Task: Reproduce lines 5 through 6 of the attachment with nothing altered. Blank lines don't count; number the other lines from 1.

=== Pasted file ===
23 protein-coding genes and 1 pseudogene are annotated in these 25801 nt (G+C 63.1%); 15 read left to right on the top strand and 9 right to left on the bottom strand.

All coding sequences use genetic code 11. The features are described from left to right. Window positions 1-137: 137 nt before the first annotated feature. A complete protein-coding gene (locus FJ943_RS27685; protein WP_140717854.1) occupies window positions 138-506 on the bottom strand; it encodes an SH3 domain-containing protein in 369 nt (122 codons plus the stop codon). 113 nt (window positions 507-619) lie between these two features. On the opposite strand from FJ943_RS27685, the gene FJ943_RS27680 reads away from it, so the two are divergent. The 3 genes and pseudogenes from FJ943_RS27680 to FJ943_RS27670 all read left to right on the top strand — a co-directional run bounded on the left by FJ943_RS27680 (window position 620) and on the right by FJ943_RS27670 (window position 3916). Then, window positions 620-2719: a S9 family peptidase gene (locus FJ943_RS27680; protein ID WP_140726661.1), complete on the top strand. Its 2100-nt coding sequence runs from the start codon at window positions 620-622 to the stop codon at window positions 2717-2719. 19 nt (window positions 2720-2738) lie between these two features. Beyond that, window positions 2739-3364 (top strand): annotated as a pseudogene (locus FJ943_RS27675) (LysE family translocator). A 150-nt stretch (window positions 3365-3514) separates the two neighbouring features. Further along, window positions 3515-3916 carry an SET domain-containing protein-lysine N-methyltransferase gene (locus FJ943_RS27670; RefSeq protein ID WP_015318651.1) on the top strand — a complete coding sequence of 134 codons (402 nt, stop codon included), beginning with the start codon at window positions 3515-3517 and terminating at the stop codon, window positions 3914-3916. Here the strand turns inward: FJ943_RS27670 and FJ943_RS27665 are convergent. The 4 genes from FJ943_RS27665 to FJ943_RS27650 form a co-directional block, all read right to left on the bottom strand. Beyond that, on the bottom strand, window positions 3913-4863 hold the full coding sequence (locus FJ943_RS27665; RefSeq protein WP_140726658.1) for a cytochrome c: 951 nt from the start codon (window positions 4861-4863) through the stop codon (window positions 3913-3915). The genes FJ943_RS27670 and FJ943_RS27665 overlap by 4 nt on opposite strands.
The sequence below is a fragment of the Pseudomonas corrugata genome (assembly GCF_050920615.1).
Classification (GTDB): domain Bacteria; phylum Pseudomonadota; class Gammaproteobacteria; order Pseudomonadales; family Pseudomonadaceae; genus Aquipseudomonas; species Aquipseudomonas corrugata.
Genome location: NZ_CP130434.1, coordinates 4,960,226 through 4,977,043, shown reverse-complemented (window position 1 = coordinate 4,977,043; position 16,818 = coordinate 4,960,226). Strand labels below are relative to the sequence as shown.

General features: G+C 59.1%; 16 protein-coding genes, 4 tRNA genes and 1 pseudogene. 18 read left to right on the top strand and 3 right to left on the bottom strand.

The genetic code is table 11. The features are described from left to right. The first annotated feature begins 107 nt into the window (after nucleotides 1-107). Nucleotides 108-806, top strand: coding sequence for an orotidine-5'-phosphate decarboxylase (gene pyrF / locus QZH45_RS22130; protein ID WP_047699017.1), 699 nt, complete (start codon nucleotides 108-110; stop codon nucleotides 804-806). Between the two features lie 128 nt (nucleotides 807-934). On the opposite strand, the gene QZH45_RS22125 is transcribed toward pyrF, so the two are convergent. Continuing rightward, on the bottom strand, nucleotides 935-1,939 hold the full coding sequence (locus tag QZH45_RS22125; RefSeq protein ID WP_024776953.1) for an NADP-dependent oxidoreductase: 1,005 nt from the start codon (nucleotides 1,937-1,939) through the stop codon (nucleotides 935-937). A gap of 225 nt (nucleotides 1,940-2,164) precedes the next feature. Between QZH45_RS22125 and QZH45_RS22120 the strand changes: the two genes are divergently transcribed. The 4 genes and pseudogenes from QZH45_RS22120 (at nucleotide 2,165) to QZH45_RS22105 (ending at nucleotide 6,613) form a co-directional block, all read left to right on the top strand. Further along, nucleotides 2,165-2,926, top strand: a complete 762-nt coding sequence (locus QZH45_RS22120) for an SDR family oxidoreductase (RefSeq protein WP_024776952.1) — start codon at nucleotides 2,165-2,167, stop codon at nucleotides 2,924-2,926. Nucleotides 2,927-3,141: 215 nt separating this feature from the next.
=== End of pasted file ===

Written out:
Genome location: NZ_CP130434.1, coordinates 4,960,226 through 4,977,043, shown reverse-complemented (window position 1 = coordinate 4,977,043; position 16,818 = coordinate 4,960,226). Strand labels below are relative to the sequence as shown.

General features: G+C 59.1%; 16 protein-coding genes, 4 tRNA genes and 1 pseudogene. 18 read left to right on the top strand and 3 right to left on the bottom strand.